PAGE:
Venue: National Concert Hall, Taipei
Performers: Julia Fischer (violin), Martin Helmchen (piano)
Program: (in the order of performance)
|Antonín Dvořák||1841-1904||The Sonatina in G major for violin and piano, Op. 100, B. 183||1893|
|Franz Schubert||1797-1828||Violin Sonata in g minor 'Sonatina', D408 (and here)||1816|
|Franz Schubert||1797-1828||Violin Sonata in D major 'Sonatina', D384 (and here)||1816|
|Johannes Brahms||1833-1897||Violin Sonata No. 3 in D minor, Op. 108||1878-1888|
|Dvořák||Complete Sonatina in G||Aron Vacha, violin and Tomas Svoboda, piano|
|Schubert||Complete Violin Sonatina, D408||Szymon Goldberg, violin and Radu Lupu, piano|
|Schubert||Complete Violin Sonatina, D384||Szymon Goldberg, violin and Radu Lupu, piano|
|Brahms||Violin Sonata No. 3 in D||Itzhak Perlman, violin Vladimir Ashkenazy, piano|
Scherzo from F-A-E sonata
Hungarian Dance for piano 4-hand, No. 5
|Alfons und Aloys Kontarsky|
Taipei is the last stop of Julia Fischer's Asian Recital Tour with Martin Helmchen. They play Dvorák, Brahms and Schubert at different concert places: the tour starts on October 15 at Tokyo Opera City, then follow Toppan Arts Hall Tokyo, Shanghai Oriental Art Center, Shenzhen Concert Hall, Seoul Arts Center, Hong Kong City Hall and finally Taipei National Concert Hall.
Ms. Fischer, at 33, has been a professor at the Hochschule für Musik in Frankfurt for 10 years. This is my first music hall encounter with Julia Fischer, who has been billed as a young "violin superstar". She was named the Best Newcomer in 2006 BBC Music Magazine Awards and the prestigious The Classic FM Gramophone Awards Artist of the Year in 2007. The frivolous title of superstar suggests that she must be a violin virtuoso, but she is more. Julia Fischer is a great musician.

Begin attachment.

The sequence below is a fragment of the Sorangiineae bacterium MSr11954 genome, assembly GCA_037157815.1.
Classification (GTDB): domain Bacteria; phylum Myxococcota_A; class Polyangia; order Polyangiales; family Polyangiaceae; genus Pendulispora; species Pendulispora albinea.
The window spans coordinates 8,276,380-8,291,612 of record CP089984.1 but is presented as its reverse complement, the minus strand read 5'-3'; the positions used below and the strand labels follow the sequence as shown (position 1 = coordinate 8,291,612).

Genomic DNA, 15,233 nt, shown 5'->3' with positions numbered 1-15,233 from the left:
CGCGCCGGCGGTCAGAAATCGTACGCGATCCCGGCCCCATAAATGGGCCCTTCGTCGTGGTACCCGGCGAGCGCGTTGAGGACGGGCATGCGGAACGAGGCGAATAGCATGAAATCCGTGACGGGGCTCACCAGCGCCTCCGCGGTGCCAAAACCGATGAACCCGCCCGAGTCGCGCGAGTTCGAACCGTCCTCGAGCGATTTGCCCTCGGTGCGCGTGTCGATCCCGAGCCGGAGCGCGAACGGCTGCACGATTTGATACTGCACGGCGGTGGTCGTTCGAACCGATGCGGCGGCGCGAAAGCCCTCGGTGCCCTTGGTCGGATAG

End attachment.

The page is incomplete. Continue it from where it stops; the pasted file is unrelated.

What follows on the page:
And this was an great concert. It was exciting to hear a violinist with such impeccable command on her instrument: the bow movement, tone production, and rhythmic precision were just about perfect. Among living violinists, she reminds me of a somewhat rare mix of Christian Tetzlaff, Leila Josefowicz and Hilary Hahn, although during the concert I was thinking more of Arthur Grumiaux for the combination of precision of the left hand and flexible and straight bow movement on the right hand.
Make no mistake, however. This was a concert of duo between a violinist and a pianist, and the audience was lucky to have a worthy pianist in Martin Helmchen.(*) Some pieces emphasize on one instrument and others on the other. It took two real musicians to pull off such a wonderful concert, which had the Brahms as the center-piece (in my opinion). They matched each other's every step in their individual interpretation of this familiar piece. The concert concluded with the hair-raising Presto agitato movement, exemplarily executed and boldly interpreted.
For the encores, Fischer and Helmchen appropriately chose Brahms's Scherzo from the F-A-E sonata, which was originally designed to be a collaborative work between Robert Schumann, his pupil Albert Dietrich and Brahms. For the second encore, Fischer put down the violin and played Brahms's Hungarian Dance No. 5 for piano four hand with Helmchen. We are reminded that Ms. Fischer is billed as a violinist and a pianist.
This was a memorable concert and I have learned a thing or two. More Ms. Fischer, please!
(*) Unfortunately, it is hard for top violinists to find equal partners in pianists for concert tours, since pianists of such stature often prefer to tour as soloists.